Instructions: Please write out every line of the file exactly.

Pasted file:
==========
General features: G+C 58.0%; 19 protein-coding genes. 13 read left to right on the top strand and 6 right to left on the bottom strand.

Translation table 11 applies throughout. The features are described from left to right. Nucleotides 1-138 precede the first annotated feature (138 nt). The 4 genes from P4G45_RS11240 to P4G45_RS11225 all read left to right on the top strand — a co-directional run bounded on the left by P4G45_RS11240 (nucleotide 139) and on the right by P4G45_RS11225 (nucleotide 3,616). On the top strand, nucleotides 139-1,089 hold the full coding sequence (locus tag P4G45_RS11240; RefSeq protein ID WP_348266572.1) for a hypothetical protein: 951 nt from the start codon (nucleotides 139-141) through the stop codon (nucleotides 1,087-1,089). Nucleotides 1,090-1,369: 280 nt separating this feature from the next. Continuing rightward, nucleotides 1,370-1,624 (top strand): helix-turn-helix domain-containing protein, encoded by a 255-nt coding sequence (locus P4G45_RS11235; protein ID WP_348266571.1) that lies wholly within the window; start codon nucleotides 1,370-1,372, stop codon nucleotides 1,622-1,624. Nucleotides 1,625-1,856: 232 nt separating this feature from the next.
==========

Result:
General features: G+C 58.0%; 19 protein-coding genes. 13 read left to right on the top strand and 6 right to left on the bottom strand.

Translation table 11 applies throughout. The features are described from left to right. Nucleotides 1-138 precede the first annotated feature (138 nt). The 4 genes from P4G45_RS11240 to P4G45_RS11225 all read left to right on the top strand — a co-directional run bounded on the left by P4G45_RS11240 (nucleotide 139) and on the right by P4G45_RS11225 (nucleotide 3,616). On the top strand, nucleotides 139-1,089 hold the full coding sequence (locus tag P4G45_RS11240; RefSeq protein ID WP_348266572.1) for a hypothetical protein: 951 nt from the start codon (nucleotides 139-141) through the stop codon (nucleotides 1,087-1,089). Nucleotides 1,090-1,369: 280 nt separating this feature from the next. Continuing rightward, nucleotides 1,370-1,624 (top strand): helix-turn-helix domain-containing protein, encoded by a 255-nt coding sequence (locus P4G45_RS11235; protein ID WP_348266571.1) that lies wholly within the window; start codon nucleotides 1,370-1,372, stop codon nucleotides 1,622-1,624. Nucleotides 1,625-1,856: 232 nt separating this feature from the next.